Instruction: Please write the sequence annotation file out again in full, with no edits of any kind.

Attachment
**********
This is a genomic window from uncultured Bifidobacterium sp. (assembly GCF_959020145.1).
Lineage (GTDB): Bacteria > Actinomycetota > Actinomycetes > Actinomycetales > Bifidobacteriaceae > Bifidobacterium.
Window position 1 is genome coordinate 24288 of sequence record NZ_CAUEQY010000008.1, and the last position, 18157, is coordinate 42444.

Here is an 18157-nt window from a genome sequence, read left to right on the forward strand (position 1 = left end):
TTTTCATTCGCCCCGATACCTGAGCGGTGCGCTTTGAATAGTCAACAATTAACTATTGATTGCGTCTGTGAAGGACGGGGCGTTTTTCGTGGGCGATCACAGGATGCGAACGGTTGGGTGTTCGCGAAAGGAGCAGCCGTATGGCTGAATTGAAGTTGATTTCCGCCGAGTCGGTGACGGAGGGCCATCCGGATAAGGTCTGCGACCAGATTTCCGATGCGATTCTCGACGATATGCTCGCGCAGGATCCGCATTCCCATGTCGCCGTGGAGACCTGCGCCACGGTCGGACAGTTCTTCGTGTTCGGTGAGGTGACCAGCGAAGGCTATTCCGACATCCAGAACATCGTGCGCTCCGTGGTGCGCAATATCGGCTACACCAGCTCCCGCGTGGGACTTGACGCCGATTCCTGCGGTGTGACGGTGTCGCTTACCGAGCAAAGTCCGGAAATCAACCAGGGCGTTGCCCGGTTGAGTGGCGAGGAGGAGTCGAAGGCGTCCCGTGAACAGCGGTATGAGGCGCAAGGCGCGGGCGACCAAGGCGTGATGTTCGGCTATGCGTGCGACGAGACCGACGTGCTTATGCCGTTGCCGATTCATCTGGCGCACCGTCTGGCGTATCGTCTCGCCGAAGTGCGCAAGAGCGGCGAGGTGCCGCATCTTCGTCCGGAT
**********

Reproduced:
This is a genomic window from uncultured Bifidobacterium sp. (assembly GCF_959020145.1).
Lineage (GTDB): Bacteria > Actinomycetota > Actinomycetes > Actinomycetales > Bifidobacteriaceae > Bifidobacterium.
Window position 1 is genome coordinate 24288 of sequence record NZ_CAUEQY010000008.1, and the last position, 18157, is coordinate 42444.

Here is an 18157-nt window from a genome sequence, read left to right on the forward strand (position 1 = left end):
TTTTCATTCGCCCCGATACCTGAGCGGTGCGCTTTGAATAGTCAACAATTAACTATTGATTGCGTCTGTGAAGGACGGGGCGTTTTTCGTGGGCGATCACAGGATGCGAACGGTTGGGTGTTCGCGAAAGGAGCAGCCGTATGGCTGAATTGAAGTTGATTTCCGCCGAGTCGGTGACGGAGGGCCATCCGGATAAGGTCTGCGACCAGATTTCCGATGCGATTCTCGACGATATGCTCGCGCAGGATCCGCATTCCCATGTCGCCGTGGAGACCTGCGCCACGGTCGGACAGTTCTTCGTGTTCGGTGAGGTGACCAGCGAAGGCTATTCCGACATCCAGAACATCGTGCGCTCCGTGGTGCGCAATATCGGCTACACCAGCTCCCGCGTGGGACTTGACGCCGATTCCTGCGGTGTGACGGTGTCGCTTACCGAGCAAAGTCCGGAAATCAACCAGGGCGTTGCCCGGTTGAGTGGCGAGGAGGAGTCGAAGGCGTCCCGTGAACAGCGGTATGAGGCGCAAGGCGCGGGCGACCAAGGCGTGATGTTCGGCTATGCGTGCGACGAGACCGACGTGCTTATGCCGTTGCCGATTCATCTGGCGCACCGTCTGGCGTATCGTCTCGCCGAAGTGCGCAAGAGCGGCGAGGTGCCGCATCTTCGTCCGGAT